He did like the celebrity circuit, getting spotted at some of the best nightclubs in Manhattan and schmoozing with people like James Brown, Diana Ross, Joe Louis, and Muhammad Ali. He also contributed $100,000 to make a 1970s movie The Rip Off, a gangster movie set in NYC. But the movie was never finished.
On 28th January 1975, Frank Lucas’s property in Teaneck, New Jersey, was raided by the Drug Enforcement Agency (DEA). Apparently, his wife Julie threw suitcases stuffed with dollar bills out the window in a blind panic, but they still recovered $584,000 in cash from the property and keys to some of his Cayman Islands safety deposit boxes.
However, after the raid, there was still nothing tying him to the drug operation, so even though ten people were arrested, Lucas was still free.
During the interrogations, though, Lucas’ nephew crumbled. He named people, showed investigators where deals were made, and identified all the sites where payphones were used for their drug dealing. This information was used to charge a further 43 people and bring Lucas to trial.
At his trial, the reality of his heroin dealings was uncovered. People testified about the high purity of his dope and stated that it had catastrophic effects on the population, leading to lots of drug overdoses in the African American community.
Prosecutor Richard Roberts declared Lucas responsible for more African American deaths than the KKK, thanks to Blue Magic. He was found guilty and sentenced to 70 years imprisonment.
Years as a Government Informant
After being arrested, Lucas seized his assets–including his supposed millions in cash. Although the FBI has never confirmed he had millions in cash. However, it wasn’t long before he started cooperating with the government and giving them the names of his accomplices and corrupt NYPD members working with him. He even named Atkinson, his long-time contact in Thailand.
Lucas’s information led to 150 cases, which included 30 members of his own family and a high number of New York’s Drug Enforcement Agency officers. His information was valuable, and he was rewarded for it. His sentence got reduced to 15 years, and he was released in 1981.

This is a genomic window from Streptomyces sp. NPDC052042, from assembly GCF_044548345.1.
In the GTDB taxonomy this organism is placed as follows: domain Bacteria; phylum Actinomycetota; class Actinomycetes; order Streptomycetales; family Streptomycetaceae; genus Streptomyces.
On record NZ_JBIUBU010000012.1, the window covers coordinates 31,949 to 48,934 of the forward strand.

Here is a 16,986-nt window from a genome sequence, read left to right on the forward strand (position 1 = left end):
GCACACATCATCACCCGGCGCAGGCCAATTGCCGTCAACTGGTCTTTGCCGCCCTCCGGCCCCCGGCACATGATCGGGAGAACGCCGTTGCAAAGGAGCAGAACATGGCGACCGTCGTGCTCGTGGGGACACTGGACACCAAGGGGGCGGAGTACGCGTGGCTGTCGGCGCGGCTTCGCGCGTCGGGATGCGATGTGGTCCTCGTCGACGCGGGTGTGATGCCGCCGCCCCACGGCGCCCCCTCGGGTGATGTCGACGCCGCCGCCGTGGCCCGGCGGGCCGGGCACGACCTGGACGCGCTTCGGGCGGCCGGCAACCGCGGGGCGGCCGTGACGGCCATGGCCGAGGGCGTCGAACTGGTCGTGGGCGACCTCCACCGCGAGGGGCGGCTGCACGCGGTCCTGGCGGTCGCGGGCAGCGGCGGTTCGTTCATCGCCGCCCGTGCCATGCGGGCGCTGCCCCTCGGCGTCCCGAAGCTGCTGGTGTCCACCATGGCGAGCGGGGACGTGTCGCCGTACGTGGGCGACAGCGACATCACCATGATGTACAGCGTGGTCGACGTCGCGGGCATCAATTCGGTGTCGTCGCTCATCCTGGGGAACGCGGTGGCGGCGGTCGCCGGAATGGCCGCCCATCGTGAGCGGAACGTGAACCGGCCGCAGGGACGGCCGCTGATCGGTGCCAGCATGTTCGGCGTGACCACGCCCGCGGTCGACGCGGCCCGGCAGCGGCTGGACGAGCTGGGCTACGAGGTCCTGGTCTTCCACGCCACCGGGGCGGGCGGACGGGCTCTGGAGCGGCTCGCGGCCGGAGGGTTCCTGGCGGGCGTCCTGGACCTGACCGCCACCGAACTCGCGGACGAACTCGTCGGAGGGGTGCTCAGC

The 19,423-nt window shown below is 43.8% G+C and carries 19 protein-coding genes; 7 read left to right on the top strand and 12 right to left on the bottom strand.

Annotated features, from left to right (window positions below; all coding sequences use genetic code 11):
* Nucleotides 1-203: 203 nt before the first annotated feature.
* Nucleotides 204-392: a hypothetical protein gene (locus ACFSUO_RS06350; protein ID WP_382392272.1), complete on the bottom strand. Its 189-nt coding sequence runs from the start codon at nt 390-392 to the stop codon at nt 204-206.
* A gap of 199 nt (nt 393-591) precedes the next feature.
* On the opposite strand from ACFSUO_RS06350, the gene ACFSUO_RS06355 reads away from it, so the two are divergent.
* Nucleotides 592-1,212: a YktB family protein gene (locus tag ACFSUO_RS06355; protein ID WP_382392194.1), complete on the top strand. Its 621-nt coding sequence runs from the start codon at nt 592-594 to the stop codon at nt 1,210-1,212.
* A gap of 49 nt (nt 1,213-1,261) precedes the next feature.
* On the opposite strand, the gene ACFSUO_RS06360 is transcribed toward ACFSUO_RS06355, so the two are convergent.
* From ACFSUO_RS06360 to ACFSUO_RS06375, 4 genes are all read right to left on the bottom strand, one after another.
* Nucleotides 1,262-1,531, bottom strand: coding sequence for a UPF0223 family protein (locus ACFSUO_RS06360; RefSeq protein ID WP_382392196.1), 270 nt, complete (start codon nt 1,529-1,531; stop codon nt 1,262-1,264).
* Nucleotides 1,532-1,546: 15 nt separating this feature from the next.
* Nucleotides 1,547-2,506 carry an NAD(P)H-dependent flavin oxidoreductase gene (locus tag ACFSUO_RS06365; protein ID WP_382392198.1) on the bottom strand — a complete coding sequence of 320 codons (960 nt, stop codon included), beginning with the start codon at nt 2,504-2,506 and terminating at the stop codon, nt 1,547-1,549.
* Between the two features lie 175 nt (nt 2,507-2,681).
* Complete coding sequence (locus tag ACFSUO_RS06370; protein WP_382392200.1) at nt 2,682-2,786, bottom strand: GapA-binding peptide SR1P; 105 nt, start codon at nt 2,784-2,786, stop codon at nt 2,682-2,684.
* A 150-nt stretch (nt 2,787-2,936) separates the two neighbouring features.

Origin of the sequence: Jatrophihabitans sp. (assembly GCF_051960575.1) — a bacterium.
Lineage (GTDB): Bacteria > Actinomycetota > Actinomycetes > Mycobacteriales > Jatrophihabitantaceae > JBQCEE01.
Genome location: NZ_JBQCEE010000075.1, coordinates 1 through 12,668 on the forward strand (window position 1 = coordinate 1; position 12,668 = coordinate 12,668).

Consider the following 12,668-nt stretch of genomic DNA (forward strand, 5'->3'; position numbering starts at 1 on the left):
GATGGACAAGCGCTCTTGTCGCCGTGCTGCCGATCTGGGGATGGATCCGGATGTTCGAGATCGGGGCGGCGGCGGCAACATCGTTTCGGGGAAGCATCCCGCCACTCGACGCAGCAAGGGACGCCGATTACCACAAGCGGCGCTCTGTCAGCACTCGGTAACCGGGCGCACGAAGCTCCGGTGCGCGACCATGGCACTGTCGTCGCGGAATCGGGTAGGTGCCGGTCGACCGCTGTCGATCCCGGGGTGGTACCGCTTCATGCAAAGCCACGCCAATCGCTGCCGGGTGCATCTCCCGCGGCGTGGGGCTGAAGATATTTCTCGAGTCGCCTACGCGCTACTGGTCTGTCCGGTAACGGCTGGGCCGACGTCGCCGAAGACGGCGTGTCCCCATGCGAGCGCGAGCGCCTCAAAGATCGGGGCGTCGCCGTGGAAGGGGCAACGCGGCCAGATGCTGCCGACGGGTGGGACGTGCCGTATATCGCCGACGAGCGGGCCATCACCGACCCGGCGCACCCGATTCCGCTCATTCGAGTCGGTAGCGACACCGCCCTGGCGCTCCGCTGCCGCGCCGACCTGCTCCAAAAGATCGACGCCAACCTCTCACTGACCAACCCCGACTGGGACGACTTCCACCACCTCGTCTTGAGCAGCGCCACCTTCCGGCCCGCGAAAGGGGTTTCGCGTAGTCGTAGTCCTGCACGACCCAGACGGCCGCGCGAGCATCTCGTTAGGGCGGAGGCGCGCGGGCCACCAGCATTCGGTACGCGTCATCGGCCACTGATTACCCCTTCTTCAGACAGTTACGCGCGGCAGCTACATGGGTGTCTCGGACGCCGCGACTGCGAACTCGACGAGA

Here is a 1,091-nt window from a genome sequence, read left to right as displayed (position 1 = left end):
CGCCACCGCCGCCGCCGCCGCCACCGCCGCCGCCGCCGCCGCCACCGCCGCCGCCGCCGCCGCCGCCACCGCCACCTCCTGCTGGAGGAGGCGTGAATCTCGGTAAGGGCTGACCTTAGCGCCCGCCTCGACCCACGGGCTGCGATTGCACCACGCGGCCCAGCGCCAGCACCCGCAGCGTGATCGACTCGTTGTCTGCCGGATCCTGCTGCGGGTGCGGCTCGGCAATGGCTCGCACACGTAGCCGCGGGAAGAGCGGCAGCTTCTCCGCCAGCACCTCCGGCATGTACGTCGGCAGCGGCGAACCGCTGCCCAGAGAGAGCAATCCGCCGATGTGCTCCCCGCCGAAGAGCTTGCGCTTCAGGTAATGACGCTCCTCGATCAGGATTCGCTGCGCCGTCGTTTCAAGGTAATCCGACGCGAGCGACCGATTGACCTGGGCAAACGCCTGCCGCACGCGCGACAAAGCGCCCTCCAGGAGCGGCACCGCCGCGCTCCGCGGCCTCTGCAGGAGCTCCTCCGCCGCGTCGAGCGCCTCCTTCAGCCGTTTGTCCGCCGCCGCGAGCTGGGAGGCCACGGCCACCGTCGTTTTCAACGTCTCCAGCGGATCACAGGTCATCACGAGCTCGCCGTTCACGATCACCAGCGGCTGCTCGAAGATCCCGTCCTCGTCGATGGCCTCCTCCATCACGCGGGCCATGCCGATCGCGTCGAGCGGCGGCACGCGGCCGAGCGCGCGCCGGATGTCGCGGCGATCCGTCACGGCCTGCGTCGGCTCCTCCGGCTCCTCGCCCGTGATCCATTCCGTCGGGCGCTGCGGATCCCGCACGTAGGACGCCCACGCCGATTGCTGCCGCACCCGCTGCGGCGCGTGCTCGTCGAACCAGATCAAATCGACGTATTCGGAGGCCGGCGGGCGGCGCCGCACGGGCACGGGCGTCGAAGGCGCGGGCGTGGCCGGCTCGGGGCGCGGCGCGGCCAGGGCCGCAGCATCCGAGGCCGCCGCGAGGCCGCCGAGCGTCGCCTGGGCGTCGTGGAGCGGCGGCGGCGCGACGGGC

Although he was arrested again in 1984 for further drug exchanges, he was released in 1991 and stayed in contact with Roberts–his prosecutor–to help him get his life back on track. Later, Roberts was even the godfather of Lucas’s son.
Later Life and Death
In his later years, Lucas was quoted to regret his many years as a heroin kingpin, stating that he had ‘done more damage than good. He said that all he cared about was the money at the time but called the heroin business ‘the worst business. After returning to Harlem once he was out of jail, he saw the high social deprivation and devastation there, realizing he was partially responsible for it.
He was involved in the movie American Gangster as the film was a dramatized version of his life, where Denzel Washington played him. Lucas regularly appeared on the film set to advise and provide guidance on his quirks. However, even Lucas admitted that the film was only partially true, and a lot had been made up to add drama.
Lucas spent his elderly years in Newark and was bound to a wheelchair. He helped his daughter with an organization supporting children who have imprisoned parents (Yellow Brick Road) and wrote a memoir about his time as a Harlem drug kingpin–promising all the profits to the promotion of education. He thought it was important children were educated and asked that they learn from his mistakes.
Frank Lucas passed away from natural causes on 30th May 2019, aged 88 years old, in a care facility in Cedar Grove, New Jersey.